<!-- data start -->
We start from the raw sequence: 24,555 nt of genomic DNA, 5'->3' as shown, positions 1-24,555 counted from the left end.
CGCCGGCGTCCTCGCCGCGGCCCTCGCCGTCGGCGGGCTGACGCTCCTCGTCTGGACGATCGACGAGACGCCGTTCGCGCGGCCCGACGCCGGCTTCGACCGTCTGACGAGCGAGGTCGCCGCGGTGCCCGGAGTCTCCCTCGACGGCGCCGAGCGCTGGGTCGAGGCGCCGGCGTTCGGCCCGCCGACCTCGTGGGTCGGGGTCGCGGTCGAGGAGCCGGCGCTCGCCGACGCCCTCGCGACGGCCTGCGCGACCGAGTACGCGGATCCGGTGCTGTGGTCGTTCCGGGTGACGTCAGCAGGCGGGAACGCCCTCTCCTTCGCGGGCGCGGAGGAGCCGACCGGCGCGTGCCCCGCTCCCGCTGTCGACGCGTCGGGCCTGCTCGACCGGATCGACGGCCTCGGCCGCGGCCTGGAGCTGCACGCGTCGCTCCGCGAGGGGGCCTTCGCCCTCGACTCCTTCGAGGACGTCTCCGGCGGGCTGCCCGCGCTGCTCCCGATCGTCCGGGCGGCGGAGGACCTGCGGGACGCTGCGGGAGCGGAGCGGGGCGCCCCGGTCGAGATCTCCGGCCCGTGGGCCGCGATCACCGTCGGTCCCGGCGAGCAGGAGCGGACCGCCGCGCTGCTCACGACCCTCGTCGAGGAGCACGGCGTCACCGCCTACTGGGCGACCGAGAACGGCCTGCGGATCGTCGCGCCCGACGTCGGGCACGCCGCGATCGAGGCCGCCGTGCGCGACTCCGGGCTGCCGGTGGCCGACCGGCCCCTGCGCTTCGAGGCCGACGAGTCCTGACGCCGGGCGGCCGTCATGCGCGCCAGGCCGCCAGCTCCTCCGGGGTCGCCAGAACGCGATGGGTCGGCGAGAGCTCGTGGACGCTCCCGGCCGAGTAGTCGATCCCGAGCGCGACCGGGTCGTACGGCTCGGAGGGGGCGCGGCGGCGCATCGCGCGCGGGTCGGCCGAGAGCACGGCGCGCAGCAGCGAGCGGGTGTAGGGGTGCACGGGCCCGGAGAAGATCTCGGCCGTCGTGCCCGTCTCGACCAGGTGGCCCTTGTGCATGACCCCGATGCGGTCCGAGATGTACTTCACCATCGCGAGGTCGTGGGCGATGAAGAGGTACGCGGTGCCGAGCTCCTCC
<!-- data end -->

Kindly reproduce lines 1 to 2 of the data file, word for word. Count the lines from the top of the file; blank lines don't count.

We start from the raw sequence: 24,555 nt of genomic DNA, 5'->3' as shown, positions 1-24,555 counted from the left end.
CGCCGGCGTCCTCGCCGCGGCCCTCGCCGTCGGCGGGCTGACGCTCCTCGTCTGGACGATCGACGAGACGCCGTTCGCGCGGCCCGACGCCGGCTTCGACCGTCTGACGAGCGAGGTCGCCGCGGTGCCCGGAGTCTCCCTCGACGGCGCCGAGCGCTGGGTCGAGGCGCCGGCGTTCGGCCCGCCGACCTCGTGGGTCGGGGTCGCGGTCGAGGAGCCGGCGCTCGCCGACGCCCTCGCGACGGCCTGCGCGACCGAGTACGCGGATCCGGTGCTGTGGTCGTTCCGGGTGACGTCAGCAGGCGGGAACGCCCTCTCCTTCGCGGGCGCGGAGGAGCCGACCGGCGCGTGCCCCGCTCCCGCTGTCGACGCGTCGGGCCTGCTCGACCGGATCGACGGCCTCGGCCGCGGCCTGGAGCTGCACGCGTCGCTCCGCGAGGGGGCCTTCGCCCTCGACTCCTTCGAGGACGTCTCCGGCGGGCTGCCCGCGCTGCTCCCGATCGTCCGGGCGGCGGAGGACCTGCGGGACGCTGCGGGAGCGGAGCGGGGCGCCCCGGTCGAGATCTCCGGCCCGTGGGCCGCGATCACCGTCGGTCCCGGCGAGCAGGAGCGGACCGCCGCGCTGCTCACGACCCTCGTCGAGGAGCACGGCGTCACCGCCTACTGGGCGACCGAGAACGGCCTGCGGATCGTCGCGCCCGACGTCGGGCACGCCGCGATCGAGGCCGCCGTGCGCGACTCCGGGCTGCCGGTGGCCGACCGGCCCCTGCGCTTCGAGGCCGACGAGTCCTGACGCCGGGCGGCCGTCATGCGCGCCAGGCCGCCAGCTCCTCCGGGGTCGCCAGAACGCGATGGGTCGGCGAGAGCTCGTGGACGCTCCCGGCCGAGTAGTCGATCCCGAGCGCGACCGGGTCGTACGGCTCGGAGGGGGCGCGGCGGCGCATCGCGCGCGGGTCGGCCGAGAGCACGGCGCGCAGCAGCGAGCGGGTGTAGGGGTGCACGGGCCCGGAGAAGATCTCGGCCGTCGTGCCCGTCTCGACCAGGTGGCCCTTGTGCATGACCCCGATGCGGTCCGAGATGTACTTCACCATCGCGAGGTCGTGGGCGATGAAGAGGTACGCGGTGCCGAGCTCCTCC